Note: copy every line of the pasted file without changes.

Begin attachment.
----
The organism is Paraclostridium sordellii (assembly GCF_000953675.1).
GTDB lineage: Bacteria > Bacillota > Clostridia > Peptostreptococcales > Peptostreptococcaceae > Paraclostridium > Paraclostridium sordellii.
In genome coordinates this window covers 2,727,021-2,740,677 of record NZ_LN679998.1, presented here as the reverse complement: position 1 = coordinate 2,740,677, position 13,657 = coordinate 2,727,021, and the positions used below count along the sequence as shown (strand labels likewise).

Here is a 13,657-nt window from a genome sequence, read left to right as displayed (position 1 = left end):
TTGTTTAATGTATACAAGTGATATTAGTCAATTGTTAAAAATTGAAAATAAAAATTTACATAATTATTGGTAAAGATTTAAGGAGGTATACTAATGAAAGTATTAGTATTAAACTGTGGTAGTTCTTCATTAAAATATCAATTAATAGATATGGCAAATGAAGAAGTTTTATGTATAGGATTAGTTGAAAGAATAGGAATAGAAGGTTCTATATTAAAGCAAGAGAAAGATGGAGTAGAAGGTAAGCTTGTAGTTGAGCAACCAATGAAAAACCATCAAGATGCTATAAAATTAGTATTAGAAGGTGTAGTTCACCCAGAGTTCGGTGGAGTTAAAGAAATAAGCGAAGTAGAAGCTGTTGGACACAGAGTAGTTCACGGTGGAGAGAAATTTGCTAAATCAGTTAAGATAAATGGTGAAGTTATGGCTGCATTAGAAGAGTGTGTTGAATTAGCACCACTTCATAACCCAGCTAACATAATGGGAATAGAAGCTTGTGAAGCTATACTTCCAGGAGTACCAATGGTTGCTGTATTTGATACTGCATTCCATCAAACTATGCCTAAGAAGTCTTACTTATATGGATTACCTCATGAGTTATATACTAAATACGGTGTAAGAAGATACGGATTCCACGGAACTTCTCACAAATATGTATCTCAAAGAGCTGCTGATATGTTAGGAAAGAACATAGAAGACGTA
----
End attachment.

The organism is Paraclostridium sordellii (assembly GCF_000953675.1).
GTDB lineage: Bacteria > Bacillota > Clostridia > Peptostreptococcales > Peptostreptococcaceae > Paraclostridium > Paraclostridium sordellii.
In genome coordinates this window covers 2,727,021-2,740,677 of record NZ_LN679998.1, presented here as the reverse complement: position 1 = coordinate 2,740,677, position 13,657 = coordinate 2,727,021, and the positions used below count along the sequence as shown (strand labels likewise).

Here is a 13,657-nt window from a genome sequence, read left to right as displayed (position 1 = left end):
TTGTTTAATGTATACAAGTGATATTAGTCAATTGTTAAAAATTGAAAATAAAAATTTACATAATTATTGGTAAAGATTTAAGGAGGTATACTAATGAAAGTATTAGTATTAAACTGTGGTAGTTCTTCATTAAAATATCAATTAATAGATATGGCAAATGAAGAAGTTTTATGTATAGGATTAGTTGAAAGAATAGGAATAGAAGGTTCTATATTAAAGCAAGAGAAAGATGGAGTAGAAGGTAAGCTTGTAGTTGAGCAACCAATGAAAAACCATCAAGATGCTATAAAATTAGTATTAGAAGGTGTAGTTCACCCAGAGTTCGGTGGAGTTAAAGAAATAAGCGAAGTAGAAGCTGTTGGACACAGAGTAGTTCACGGTGGAGAGAAATTTGCTAAATCAGTTAAGATAAATGGTGAAGTTATGGCTGCATTAGAAGAGTGTGTTGAATTAGCACCACTTCATAACCCAGCTAACATAATGGGAATAGAAGCTTGTGAAGCTATACTTCCAGGAGTACCAATGGTTGCTGTATTTGATACTGCATTCCATCAAACTATGCCTAAGAAGTCTTACTTATATGGATTACCTCATGAGTTATATACTAAATACGGTGTAAGAAGATACGGATTCCACGGAACTTCTCACAAATATGTATCTCAAAGAGCTGCTGATATGTTAGGAAAGAACATAGAAGACGTA